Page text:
In terms of overall artistic direction, I am making a world that needs to feel like a “beautiful void,” in the mold of Myst. The wall is a lonely, lifeless place where you are a small helpless speck clinging to its surface for survival. This world doesn’t know or care about you. it’s a monolith that will continue existing on forever, long after you abandon it. However, at the same time this strange world can be scaled, explored, studied, and eventually understood for what it is.

Actually executing on this vision has been nothing trivial. I constantly feel like the end is in sight, yet in execution it feels like it’s miles away.


Right now I’m tackling my redo of the prop and saving systems, and will move onto biomes before getting back to the meat of the game’s content.

For biomes, removed them originally because they were distracting, and filled the wall with clutter. I really love how lonely, small, and isolated it feels on the bare face of the wall. But still, I want a bit of variety, so isolated zones of the game content will contain hand-placed biomes, and much further out will be procedural ones for the more adventurous player. I am considering having some random hideouts/save points in this procedural wilderness, but that is a low priority feature.


I’ve redone the prop system of the game. Before, I had two scripts that defined how world objects called props behaved: Prop and DynamicProp. These scripts each had variables that further distinguished one prop from another in terms of functionality (e.g. a DynamicProp could also be called an Entity or Activator depending on how it was set up). Now, I have made a seperate script for each type of prop:

Static Prop – props that are saved and loaded with chunks, and never move from their position. E.g. buildings.
Dynamic Prop – props that are capable of moving and transitioning from one chunk to another. E.g. doors, elevators.
Entity Prop – dynamic props that can be interacted with, usually picked up and moved around. E.g. debris, small objects
Activator Prop – props that are stationary execute a state-changing function (open -> closed, off -> on) when activated. E.g. Switches, doors.
Trigger Prop – invisible objects that trigger events when the player touches them. E.g. checkpoints.
Container Prop – dynamic props that track and are responsible for other entity props. E.g. an elevator containing cargo.

Super Chunks

Also, I have created a script that defines “SuperChunks.” SuperChunks are an area of space occupied by groups of 64×64 regular chunks. The player’s current SuperChunk is always in a square that is at 0,0,0 in the lower left corner and 4096,4096,0 in the upper right. When the player walks from one SuperChunk to another, the entire world shifts so that the new SuperChunk fits into the square. That way, the player is never more than a few kilometers from the world origin. This cuts down on floating-point errors that arise when the player coordinate numbers get to high.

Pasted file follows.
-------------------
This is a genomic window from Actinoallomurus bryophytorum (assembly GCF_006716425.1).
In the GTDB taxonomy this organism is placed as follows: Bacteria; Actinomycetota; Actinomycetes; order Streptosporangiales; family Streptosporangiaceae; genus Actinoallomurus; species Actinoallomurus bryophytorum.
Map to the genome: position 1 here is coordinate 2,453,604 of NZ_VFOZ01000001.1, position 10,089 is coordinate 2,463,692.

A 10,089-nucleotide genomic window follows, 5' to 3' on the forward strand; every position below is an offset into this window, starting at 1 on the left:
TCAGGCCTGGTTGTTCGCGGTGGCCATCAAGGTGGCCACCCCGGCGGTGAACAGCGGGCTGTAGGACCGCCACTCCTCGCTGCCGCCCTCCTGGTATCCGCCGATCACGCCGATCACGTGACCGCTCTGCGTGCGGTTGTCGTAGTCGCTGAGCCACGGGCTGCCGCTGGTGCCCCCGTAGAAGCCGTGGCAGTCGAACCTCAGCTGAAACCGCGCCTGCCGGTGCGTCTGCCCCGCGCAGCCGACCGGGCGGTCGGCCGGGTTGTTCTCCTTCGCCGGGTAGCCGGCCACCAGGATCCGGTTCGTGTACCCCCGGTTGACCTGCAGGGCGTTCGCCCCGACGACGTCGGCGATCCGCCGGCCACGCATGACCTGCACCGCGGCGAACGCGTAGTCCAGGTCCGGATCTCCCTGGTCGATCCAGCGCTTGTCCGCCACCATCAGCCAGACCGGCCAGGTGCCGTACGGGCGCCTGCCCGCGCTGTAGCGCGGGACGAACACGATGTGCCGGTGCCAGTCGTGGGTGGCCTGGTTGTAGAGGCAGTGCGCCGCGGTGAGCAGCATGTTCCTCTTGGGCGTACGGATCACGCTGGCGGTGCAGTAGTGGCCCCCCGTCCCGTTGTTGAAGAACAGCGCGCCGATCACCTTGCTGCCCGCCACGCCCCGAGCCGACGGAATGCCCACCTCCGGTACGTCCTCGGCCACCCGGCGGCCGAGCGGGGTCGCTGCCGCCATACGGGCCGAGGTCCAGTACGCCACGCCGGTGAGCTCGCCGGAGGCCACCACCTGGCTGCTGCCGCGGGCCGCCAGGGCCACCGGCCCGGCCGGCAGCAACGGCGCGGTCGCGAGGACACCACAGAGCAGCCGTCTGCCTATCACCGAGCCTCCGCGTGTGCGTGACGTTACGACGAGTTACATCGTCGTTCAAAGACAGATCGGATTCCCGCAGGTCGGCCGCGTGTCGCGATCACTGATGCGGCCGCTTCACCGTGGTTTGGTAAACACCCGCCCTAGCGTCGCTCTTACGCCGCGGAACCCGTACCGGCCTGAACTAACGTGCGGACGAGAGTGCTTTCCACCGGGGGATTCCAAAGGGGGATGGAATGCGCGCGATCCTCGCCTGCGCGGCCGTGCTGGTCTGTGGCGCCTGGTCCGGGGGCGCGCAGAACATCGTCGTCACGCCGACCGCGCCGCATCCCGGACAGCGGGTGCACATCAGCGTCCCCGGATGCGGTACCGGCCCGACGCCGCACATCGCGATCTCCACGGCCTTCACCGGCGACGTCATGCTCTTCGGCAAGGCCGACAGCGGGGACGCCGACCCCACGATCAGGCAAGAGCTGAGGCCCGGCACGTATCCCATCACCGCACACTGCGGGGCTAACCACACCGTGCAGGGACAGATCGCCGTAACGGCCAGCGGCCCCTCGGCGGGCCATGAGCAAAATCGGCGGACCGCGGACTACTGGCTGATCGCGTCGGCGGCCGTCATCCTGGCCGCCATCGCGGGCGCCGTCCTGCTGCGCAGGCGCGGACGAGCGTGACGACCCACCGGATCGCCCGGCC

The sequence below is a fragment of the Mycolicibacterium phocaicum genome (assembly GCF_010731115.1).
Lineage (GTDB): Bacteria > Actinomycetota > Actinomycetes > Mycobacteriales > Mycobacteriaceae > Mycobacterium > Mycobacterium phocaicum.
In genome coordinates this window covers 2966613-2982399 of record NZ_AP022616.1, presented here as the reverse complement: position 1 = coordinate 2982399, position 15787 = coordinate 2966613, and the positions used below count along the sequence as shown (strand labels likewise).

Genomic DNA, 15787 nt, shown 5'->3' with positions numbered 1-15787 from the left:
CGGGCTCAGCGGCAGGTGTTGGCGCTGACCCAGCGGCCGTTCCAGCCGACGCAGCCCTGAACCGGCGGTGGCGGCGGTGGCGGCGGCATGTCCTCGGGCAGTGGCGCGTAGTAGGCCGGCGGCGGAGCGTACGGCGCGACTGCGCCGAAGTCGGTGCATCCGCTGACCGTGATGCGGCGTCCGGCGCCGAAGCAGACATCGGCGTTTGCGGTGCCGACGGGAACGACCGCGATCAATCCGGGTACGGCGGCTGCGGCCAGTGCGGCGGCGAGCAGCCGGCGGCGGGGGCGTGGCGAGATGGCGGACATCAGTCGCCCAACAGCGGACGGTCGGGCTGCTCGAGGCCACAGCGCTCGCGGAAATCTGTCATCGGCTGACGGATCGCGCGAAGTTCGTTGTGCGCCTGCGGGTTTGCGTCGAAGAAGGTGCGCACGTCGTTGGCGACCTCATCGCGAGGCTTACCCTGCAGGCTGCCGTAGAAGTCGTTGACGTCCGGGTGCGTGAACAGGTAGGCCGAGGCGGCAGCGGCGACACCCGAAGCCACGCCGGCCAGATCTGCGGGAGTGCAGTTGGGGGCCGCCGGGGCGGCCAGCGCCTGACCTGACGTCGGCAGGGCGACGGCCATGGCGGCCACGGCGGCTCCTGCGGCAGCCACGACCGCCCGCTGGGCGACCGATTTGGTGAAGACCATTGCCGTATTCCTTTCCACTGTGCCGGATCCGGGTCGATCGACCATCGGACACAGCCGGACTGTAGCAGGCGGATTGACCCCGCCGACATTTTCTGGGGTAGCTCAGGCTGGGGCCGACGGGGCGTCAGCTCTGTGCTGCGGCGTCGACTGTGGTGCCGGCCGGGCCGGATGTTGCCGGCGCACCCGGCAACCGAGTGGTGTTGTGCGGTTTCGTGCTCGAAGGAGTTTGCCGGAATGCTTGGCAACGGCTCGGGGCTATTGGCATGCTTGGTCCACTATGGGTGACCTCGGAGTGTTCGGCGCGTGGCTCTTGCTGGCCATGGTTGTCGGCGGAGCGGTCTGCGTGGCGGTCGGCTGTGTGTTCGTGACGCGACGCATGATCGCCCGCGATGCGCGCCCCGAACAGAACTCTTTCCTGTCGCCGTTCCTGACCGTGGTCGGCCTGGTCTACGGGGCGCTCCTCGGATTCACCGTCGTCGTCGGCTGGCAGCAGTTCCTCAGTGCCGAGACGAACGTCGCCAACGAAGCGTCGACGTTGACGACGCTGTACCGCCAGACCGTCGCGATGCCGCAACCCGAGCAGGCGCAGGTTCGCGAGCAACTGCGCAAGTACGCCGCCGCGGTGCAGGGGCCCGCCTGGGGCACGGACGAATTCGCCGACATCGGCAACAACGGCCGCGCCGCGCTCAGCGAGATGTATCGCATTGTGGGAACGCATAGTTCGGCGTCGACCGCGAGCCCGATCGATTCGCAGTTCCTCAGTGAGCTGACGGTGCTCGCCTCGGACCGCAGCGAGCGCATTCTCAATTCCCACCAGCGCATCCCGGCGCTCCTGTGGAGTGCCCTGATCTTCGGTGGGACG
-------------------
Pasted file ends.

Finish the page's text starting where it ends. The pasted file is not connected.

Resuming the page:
Some Improvements

Just another small update on my progress with the game.

Getting Up To Speed

My redo of the game project is proceeding as planned. One change is that now instead of a 1-camera setup, I have three cameras, to render equipment, the world, and the sky separately. A “camera” functions as the player’s eyes in a scene. Each camera has a near and far clipping distance, it’ll only draw objects within this specified range. When there is a wide range in these values, there are more rendering issues that you’ll encounter. Also, I can apply different effects and filters to each camera.

Unity 5

Recently I upgraded to Unity 5 for the new version of Against the Wall. I didn’t realize this at first, but my old custom shaders (code that tells your graphics card how to draw something) were no longer compatible with the new version of the game engine. Everything pretty much looked flat and washed-out, but I didn’t realize how bad it was until I looked at the two versions side-by-side. I spent last Monday after work updating my shaders to the new stricter guidelines and standards that the engine requires. Fun times.

DirectX 11

The final Windows version of the game will not utilize DX11 for graphics rendering. Why? for some reason, it does not play well with the “atmospheric scattering” shader that I use for my sky (that works perfectly well under the older DX9). I spent much of Sunday fixing it, but the result left much to be desired. The alternative skybox shaders and scripts that I’ve found either don’t render cloud planes, or are hard-wired to have a horizontal horizon. Crazy, right?

Also, not developing with DX11 in mind makes things simpler for me, since it is not compatible with Mac OS X or Linux. More differentiation between each release platform would have meant more dev time making sure the look and feel of the game is consistent. I’m already strapped for time as it is!


I am going to the Boston Festival of Indie Games this weekend to show off my miniature fighting game called Nothing Good Can Come Of This. Stop by and say hi if you’re there!

Kickstarter Goal Reached! (also alpha 0.35)